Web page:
Edward Carey’s Little is the kind of novel that just ticks every single one of my boxes. To start, the writing is brilliant: it so effortlessly evokes a sense of historicity, bringing you into the late 1700s through its tone, its diction, its rhythm. But more than that, Carey’s writing is able to sharply capture the voice of its protagonist, Marie–and what a big-hearted and sympathetic character she is. Part of the brilliance of this novel is that you get to watch Marie grow up, following her pretty much from the moment she is born (she narrates her own birth, which is a trope I love) to when she is an old woman. And so you get to see Marie develop alongside the characters she finds herself attached to, and watch how the push and pull of those attachments alternately leave Marie alienated or supported. I cared so deeply about Marie: she is such a beautifully earnest character; she is smart and kind and gentle, and she wants so bad to prove her mettle, to be close to those she cares about. And yet so many times we see her marginalized, sent away, ignored, unacknowledged.

Scaffolding Marie’s character development is the most compelling and engrossing plot; it is not fast-paced so much as it is well-paced, taking us to various milieux, with plenty of twists and turns along the way to keep the narrative fresh and dynamic. And again, the writing is just gorgeous. Alternately whimsical, vivid, and affecting, giving you just enough character moments to be moving but always holding back at the right moments so as not to stray into sentimentality. It’s the perfect balancing act. (I was pretty much crying for the entirety of the last 20 pages.)

Little is, quite simply, the best story I read this year. I can give it no compliment higher than that.



Oh my GOD this book.

White Ivy is a book that I INHALED. This was one of the most compelling books I have read all year; every platitude about propulsive books applies here: I couldn’t put it down! It kept me up all night! I couldn’t wait to find out what happened next! I couldn’t stop turning the pages! (except I listened to the audiobook so maybe this one doesn’t quite apply). It was a page-turner in every sense of the word.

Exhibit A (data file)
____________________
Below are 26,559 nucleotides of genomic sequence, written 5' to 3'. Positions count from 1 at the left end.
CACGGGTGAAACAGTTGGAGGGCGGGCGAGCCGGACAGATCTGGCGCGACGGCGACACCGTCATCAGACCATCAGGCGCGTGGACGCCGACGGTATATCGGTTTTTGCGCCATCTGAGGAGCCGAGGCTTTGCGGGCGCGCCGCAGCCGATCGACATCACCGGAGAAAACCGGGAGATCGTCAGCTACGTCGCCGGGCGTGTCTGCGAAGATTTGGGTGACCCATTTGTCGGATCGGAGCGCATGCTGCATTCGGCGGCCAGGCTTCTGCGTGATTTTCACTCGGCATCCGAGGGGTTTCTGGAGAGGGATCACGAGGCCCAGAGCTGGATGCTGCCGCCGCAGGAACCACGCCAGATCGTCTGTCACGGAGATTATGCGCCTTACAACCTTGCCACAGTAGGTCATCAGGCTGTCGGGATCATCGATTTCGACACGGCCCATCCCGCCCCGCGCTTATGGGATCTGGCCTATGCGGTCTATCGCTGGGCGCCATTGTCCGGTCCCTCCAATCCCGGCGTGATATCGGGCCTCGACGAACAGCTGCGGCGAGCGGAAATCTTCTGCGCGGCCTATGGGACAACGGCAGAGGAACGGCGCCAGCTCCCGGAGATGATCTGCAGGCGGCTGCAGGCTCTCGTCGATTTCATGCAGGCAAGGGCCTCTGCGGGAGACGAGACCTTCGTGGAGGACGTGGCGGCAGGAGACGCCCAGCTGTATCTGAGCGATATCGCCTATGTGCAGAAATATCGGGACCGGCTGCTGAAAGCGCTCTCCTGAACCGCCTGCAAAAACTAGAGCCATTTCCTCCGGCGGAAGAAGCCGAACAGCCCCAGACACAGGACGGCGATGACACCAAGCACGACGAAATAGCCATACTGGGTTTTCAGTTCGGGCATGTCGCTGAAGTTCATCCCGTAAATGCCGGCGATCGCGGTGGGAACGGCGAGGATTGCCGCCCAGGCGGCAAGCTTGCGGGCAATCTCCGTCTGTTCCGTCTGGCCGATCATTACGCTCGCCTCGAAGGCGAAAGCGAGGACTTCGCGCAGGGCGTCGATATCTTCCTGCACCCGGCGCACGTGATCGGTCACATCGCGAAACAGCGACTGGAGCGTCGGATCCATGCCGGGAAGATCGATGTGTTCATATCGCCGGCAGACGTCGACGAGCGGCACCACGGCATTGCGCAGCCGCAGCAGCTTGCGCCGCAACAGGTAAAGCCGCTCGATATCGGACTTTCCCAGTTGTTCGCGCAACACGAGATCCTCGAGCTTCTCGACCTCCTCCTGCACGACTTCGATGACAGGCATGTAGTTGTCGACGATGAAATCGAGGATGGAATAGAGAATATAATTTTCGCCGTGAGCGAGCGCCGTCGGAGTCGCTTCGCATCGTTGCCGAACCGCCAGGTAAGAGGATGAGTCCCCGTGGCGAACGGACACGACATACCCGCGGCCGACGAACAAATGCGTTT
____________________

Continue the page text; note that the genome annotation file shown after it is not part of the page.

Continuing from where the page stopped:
I don’t know how to put this in a less informal way, but this book was just so juicy: I was living for all the drama. The main character, Ivy, finds herself caught up in the world of the wealthy– and what a world it is, deluded and insipid and parochial, completely out of tune with the rest of the world. You get to follow Ivy as she tries to navigate the strange landscape of this world, and oh my god SO MANY THINGS HAPPEN. When I say “drama,” I mean drama. And not in a melodramatic or reality tv show kind of way, but in a way that makes sense in the context of the story and, specifically, in the context of Ivy’s character development. That’s what makes White Ivy such a brilliant novel: it gets to have all the narrative intrigue and surprise of a more outsized–and potentially more contrived–story whilst still maintaining the integrity of its characters and their development.

Also, Susie Yang’s writing is just pitch perfect. Her metaphors and similes work so effectively, always tilting or reframing a situation or moment in such a way that they become more layered, sometimes a little more clear and sometimes a little more opaque.

If this is Susie Yang’s debut novel, then I can’t even imagine what she has in store for us next.